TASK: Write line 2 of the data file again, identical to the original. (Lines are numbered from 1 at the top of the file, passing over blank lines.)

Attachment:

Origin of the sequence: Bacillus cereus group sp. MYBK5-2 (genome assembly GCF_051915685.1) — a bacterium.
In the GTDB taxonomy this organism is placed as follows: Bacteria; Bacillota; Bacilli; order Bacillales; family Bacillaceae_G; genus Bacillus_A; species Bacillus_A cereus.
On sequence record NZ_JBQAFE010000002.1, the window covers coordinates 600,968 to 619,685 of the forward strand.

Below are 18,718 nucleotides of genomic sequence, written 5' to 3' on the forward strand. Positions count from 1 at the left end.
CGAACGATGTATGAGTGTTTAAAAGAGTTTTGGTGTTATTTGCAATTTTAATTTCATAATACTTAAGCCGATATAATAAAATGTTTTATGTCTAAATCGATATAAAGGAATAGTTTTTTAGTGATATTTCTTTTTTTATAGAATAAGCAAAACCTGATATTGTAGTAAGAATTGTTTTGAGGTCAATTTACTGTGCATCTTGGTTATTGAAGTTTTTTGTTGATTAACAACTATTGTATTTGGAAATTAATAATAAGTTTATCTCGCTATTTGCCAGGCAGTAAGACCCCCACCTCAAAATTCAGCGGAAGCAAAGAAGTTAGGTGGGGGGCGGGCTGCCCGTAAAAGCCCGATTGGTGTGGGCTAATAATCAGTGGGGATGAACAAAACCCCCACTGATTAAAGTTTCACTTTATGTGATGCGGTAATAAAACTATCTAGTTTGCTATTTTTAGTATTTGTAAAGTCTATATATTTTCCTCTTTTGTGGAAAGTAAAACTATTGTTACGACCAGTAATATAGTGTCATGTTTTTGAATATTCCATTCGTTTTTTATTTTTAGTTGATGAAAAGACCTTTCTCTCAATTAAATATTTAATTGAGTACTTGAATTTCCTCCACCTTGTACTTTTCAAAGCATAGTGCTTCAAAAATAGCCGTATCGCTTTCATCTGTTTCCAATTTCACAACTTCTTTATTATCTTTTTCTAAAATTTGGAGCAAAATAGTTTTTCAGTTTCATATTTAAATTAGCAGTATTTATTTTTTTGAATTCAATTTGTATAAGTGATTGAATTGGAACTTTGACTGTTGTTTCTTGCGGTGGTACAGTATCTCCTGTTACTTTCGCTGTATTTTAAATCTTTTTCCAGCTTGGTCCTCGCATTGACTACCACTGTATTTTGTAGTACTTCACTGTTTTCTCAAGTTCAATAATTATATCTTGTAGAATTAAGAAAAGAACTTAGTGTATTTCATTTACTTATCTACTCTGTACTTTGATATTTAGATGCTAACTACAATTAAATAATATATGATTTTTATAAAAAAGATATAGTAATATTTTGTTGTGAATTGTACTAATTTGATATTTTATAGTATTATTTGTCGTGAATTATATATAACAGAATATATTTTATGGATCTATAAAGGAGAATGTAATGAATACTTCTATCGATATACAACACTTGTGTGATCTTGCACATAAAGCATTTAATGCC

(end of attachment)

In the GTDB taxonomy this organism is placed as follows: Bacteria; Bacillota; Bacilli; order Bacillales; family Bacillaceae_G; genus Bacillus_A; species Bacillus_A cereus.